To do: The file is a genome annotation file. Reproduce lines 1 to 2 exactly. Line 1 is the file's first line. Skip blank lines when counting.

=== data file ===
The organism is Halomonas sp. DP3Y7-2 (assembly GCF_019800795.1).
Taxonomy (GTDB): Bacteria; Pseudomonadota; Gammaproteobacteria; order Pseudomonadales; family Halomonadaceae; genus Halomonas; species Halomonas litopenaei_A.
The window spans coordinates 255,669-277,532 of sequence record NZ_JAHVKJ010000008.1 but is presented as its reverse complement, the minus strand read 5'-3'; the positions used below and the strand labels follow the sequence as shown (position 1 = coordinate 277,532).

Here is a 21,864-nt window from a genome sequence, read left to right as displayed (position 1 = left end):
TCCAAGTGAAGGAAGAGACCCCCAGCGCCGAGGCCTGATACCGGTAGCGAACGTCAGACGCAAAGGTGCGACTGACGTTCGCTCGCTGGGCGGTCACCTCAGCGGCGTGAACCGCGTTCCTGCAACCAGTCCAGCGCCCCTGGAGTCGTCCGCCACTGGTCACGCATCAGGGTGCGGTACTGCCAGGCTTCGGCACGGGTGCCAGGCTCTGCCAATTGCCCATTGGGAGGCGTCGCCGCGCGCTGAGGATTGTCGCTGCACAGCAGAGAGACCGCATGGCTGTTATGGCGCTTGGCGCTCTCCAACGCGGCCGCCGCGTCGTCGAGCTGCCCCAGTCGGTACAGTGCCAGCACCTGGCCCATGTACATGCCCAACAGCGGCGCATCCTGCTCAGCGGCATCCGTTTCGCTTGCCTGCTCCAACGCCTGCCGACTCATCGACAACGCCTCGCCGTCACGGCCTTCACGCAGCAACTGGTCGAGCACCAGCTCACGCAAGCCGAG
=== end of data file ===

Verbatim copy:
The organism is Halomonas sp. DP3Y7-2 (assembly GCF_019800795.1).
Taxonomy (GTDB): Bacteria; Pseudomonadota; Gammaproteobacteria; order Pseudomonadales; family Halomonadaceae; genus Halomonas; species Halomonas litopenaei_A.